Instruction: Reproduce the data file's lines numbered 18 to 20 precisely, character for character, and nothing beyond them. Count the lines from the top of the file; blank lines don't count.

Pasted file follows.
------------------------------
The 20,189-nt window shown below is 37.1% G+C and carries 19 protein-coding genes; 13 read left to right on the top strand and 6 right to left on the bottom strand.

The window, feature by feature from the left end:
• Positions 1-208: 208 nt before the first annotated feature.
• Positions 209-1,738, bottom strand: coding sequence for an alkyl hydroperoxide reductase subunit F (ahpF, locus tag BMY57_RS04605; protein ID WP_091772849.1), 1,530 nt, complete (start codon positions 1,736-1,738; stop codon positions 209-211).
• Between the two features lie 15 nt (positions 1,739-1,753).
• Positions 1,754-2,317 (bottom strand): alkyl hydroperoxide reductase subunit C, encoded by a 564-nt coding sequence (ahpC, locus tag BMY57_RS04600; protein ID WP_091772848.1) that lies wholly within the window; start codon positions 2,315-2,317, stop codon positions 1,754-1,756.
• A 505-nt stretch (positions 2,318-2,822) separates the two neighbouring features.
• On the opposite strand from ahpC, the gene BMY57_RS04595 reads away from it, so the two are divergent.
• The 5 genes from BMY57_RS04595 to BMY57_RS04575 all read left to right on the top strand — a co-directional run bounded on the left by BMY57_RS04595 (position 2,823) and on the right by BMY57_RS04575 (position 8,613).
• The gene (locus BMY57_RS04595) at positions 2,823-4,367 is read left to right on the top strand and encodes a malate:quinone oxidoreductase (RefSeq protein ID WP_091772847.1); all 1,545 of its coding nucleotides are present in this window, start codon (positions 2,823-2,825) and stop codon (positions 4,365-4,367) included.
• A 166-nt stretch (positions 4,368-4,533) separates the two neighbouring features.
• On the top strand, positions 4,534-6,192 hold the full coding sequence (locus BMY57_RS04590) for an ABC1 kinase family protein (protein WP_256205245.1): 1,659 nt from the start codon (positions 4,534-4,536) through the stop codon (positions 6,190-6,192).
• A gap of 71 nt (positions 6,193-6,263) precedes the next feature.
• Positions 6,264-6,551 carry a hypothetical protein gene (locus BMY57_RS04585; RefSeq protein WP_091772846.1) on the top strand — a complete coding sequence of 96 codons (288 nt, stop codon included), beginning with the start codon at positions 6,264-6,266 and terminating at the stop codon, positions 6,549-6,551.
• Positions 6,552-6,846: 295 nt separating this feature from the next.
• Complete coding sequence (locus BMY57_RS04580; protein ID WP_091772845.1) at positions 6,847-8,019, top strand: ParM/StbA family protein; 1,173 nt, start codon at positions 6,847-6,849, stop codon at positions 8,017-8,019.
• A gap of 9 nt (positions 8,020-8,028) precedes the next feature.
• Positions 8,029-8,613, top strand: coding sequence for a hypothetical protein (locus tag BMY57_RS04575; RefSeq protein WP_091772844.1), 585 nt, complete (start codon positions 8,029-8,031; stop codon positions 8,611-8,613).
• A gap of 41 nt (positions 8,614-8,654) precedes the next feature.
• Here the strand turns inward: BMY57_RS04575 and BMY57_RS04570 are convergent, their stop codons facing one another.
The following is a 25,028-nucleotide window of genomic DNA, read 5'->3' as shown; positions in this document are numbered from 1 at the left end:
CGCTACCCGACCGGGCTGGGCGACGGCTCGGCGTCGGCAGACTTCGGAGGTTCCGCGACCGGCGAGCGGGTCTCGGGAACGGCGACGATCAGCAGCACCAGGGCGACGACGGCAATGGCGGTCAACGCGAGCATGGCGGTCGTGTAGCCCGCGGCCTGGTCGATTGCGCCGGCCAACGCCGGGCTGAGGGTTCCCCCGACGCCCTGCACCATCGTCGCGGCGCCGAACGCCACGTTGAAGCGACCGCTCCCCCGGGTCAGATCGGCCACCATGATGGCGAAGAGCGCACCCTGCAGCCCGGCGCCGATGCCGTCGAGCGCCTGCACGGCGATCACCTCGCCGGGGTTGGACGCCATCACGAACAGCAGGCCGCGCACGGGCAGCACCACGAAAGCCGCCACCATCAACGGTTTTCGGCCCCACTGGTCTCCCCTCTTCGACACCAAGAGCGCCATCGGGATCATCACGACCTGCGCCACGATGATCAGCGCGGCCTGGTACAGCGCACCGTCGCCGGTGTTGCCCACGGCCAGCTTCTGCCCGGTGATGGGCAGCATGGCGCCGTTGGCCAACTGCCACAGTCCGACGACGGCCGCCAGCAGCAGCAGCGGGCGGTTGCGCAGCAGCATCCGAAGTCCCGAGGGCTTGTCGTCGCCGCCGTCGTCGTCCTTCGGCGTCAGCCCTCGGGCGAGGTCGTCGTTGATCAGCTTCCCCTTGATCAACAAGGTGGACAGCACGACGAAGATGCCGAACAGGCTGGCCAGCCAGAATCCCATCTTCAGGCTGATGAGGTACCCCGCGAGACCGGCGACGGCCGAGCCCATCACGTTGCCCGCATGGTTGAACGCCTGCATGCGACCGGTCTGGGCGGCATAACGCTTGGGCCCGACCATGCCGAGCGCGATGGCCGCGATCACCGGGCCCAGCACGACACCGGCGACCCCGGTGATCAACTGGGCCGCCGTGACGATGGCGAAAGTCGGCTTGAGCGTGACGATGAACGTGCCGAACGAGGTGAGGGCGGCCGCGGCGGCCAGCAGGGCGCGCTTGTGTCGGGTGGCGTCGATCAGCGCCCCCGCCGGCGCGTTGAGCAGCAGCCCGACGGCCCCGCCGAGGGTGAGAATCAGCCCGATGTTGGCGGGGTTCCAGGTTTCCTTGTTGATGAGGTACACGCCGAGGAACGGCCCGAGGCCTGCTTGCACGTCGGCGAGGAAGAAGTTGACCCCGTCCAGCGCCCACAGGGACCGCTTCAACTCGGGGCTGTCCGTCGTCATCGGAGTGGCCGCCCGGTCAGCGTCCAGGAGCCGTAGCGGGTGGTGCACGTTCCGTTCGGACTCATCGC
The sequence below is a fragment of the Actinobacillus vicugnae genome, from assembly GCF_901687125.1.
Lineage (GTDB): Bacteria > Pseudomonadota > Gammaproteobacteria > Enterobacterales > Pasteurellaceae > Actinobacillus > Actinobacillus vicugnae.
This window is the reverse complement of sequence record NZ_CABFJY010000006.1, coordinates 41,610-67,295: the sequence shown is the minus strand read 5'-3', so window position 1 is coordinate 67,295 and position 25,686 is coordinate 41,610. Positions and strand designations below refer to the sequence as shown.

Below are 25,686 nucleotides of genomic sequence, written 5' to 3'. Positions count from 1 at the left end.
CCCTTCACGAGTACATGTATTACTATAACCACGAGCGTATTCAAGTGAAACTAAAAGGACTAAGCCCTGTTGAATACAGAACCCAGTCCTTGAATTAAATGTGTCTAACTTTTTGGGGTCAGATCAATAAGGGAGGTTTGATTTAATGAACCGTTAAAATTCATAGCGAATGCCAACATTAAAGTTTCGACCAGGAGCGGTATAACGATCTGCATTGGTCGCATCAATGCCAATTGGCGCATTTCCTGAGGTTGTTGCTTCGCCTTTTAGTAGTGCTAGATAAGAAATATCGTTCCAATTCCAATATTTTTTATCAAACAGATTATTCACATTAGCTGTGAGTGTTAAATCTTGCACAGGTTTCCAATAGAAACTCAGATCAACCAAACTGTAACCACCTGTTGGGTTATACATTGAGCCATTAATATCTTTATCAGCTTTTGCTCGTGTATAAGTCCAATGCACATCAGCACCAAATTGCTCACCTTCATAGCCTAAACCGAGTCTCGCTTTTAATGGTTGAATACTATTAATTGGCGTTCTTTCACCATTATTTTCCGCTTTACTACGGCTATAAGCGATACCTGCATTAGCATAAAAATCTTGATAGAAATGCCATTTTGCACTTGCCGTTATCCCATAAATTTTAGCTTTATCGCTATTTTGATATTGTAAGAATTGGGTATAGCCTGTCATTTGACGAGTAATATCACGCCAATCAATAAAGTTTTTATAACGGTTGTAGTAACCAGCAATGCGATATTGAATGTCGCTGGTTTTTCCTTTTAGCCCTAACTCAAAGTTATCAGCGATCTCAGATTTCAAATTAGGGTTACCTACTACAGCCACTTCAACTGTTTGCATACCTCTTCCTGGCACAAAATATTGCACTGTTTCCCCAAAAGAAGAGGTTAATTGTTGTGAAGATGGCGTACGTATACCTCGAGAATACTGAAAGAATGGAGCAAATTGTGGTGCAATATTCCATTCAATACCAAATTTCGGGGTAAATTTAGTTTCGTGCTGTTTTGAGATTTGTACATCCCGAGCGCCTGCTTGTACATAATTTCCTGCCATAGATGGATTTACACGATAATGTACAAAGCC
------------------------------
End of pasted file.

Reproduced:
• Positions 8,029-8,613, top strand: coding sequence for a hypothetical protein (locus tag BMY57_RS04575; RefSeq protein WP_091772844.1), 585 nt, complete (start codon positions 8,029-8,031; stop codon positions 8,611-8,613).
• A gap of 41 nt (positions 8,614-8,654) precedes the next feature.
• Here the strand turns inward: BMY57_RS04575 and BMY57_RS04570 are convergent, their stop codons facing one another.